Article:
Gov. Greg Abbott Tried to Come to the Defense of Racist Texas Judges But it’s Ended Up Backfiring on Twitter

TEXAS Gov. Gregg Abbott is trying to condone his non-lawyer Judge Oakley comments and play down the racism and sexism that’s rife in his State of Texas governmental departments. If the CEO of a Fortune 100 said that, he’d be sacked.


This Twitter storm regarding the comments of TEXAS Gov. Gregg Abbott as per the Chron article below is not exactly accurate.

Abbott is trying to condone his non-lawyer Judge Oakley comments and play down the racism and sexism that’s rife in his State of Texas governmental departments, which Laws In Texas has been tweeting about a lot recently @lawsintexasusa

You can check the statements of Oakley, wherein he also tried to reference the Picante ad. But Oakley’s comments included a tree and a rope….

Basically Abbott thought he could make the same statement and somehow his version would be considered “a joke”. But he quickly learned that it is not a joke, it is racist and totally unacceptable in the modern-day era.


The fact that Abbott even attempted this shows he is willing to go to any lengths to cover up for his racist govermental and judicial employees. If the CEO of a Fortune 100 said that, he’d be sacked.

Gov. Gregg Abbott should resign.

Whataburger debacle lands Gov. Greg Abbott in hot water for using controversial line from old Pace ad: ‘Get a rope’

Published; Dec. 14, 2019

Gov. Greg Abbott revived a debate Saturday about a controversial line from a decades-old Pace Picante ad: “Get a rope.”

Abbott tweeted the reference after a follower jokingly asked him what he was going to do about a Whataburger that had run out of Dr Pepper.

One minute later, another Twitter user accused the governor of making an insensitive joke about lynching.

“Lynching jokes? Still? It’s 2019, Greg,” Gary M. Sarli tweeted. The governor responded by telling him to “lighten up, dude.”

“It’s a line ripped off of the Pace Picante Get A Rope Commercial,” Abbott wrote with a link to the old advertisement. “Put a smile on your face. Go to Whataburger & order a double with cheese & jalapeños. Tell them Dr. Pepper sent you.”

Sarli said he remembered the ad too, but it doesn’t justify using the remark.

“It’s not OK,” he replied. “Lynching jokes are making light of the mass murder of Black folks by lynch mobs. It’s not OK to joke about this.”

The Pace commercial shows a few men around a fire chiding someone for offering a jar of salsa from New York City, instead of the San Antonio-based Pace Picante.

“Get a rope,” one man says at the end of the ad.

It’s not the first time a Texas official has been criticized for using the phrase. Just last month, Agriculture Commissioner Sid Miller drew fire for similarly deploying the line.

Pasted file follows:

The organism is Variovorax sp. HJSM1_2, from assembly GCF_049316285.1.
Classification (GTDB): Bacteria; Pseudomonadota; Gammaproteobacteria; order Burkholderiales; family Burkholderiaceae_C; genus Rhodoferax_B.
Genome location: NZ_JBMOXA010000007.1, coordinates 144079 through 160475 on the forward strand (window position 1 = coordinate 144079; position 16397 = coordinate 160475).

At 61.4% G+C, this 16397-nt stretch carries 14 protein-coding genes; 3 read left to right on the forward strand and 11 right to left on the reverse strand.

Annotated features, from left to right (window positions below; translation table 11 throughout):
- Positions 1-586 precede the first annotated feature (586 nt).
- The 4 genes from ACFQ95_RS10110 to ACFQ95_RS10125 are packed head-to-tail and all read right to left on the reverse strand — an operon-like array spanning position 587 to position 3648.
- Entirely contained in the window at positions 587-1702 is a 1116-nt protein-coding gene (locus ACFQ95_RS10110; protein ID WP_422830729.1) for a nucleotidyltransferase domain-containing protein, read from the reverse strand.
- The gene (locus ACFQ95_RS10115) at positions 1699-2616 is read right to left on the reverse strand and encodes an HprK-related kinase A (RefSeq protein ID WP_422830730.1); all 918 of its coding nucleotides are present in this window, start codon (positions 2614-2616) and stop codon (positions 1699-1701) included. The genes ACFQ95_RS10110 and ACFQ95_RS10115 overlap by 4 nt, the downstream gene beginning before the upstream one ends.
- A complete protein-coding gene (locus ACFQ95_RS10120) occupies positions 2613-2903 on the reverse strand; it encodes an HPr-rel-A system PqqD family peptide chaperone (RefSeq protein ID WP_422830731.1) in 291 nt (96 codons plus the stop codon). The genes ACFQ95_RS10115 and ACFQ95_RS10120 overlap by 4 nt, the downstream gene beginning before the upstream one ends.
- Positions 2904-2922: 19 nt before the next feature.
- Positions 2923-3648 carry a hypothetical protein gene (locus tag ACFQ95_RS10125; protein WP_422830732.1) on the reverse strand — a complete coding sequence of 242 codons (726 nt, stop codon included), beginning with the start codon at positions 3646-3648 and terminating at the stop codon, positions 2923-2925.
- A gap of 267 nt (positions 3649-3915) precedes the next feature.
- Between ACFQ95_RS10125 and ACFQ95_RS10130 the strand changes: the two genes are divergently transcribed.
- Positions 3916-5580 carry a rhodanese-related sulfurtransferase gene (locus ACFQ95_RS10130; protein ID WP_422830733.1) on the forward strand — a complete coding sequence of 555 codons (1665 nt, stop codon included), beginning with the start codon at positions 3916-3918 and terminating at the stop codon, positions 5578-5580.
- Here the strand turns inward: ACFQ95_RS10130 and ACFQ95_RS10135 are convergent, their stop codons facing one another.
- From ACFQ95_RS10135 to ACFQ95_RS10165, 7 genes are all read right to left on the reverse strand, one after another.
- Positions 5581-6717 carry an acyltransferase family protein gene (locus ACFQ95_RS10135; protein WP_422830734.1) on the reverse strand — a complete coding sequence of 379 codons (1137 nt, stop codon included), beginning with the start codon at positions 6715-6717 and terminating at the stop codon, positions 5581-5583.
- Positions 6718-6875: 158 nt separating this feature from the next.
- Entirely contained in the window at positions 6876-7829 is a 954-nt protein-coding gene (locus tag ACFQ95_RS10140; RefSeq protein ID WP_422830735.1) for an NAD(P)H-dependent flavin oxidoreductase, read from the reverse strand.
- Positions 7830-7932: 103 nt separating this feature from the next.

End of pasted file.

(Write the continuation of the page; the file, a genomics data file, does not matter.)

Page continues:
He included it in a Facebook comment about the Sons of Confederate Veterans being denied entry to a Veterans Day Parade in Stephenville, Texas, unless they removed confederate flags from their uniforms and displays.

“Who told them to leave,” Miller wrote. “Get a rope.”

When it drew criticism and attention in news media, Miller said: “Good grief people, it’s a joke.”

Democrats called Miller “completely unhinged” for a similar controversy during his re-election campaign in 2018. In that instance, he posted a picture of opponent Kim Olson with U.S. Sen. Cory Booker of New Jersey as evidence that Olson was out of touch with a majority of Texans.

Miller then liked a comment in which a follower said: “Get a rope. Or just vote straight ticket Republican.”

Democrats pointed out that the photo featured Booker, who is African-American. A spokesman for Miller said then that the agriculture commissioner “doesn’t have a racist bone in his body.”


Most Popular

Laws In Texas is a blog about the Financial Crisis and how the banks and government are colluding against the citizens and homeowners of the State of Texas and relying on a system of #FakeDocs and post-crisis legal precedents, specially created by the Court of Appeals for the Fifth Circuit to foreclose on homeowners around this great State. We are not lawyers. We do not offer legal advice. We are citizens of the State of Texas who have spent a decade in the court system in Texas and have been party to during this period to the good, the bad and the very ugly.

Donate to LawsInTexas. Make a Difference.

Subscribe to Our Newsletter

We keep your data private and share your data only with third parties that make this service possible. See our Privacy Policy for more information.

© 2020 Laws In Texas. | All Rights Reserved.

To Top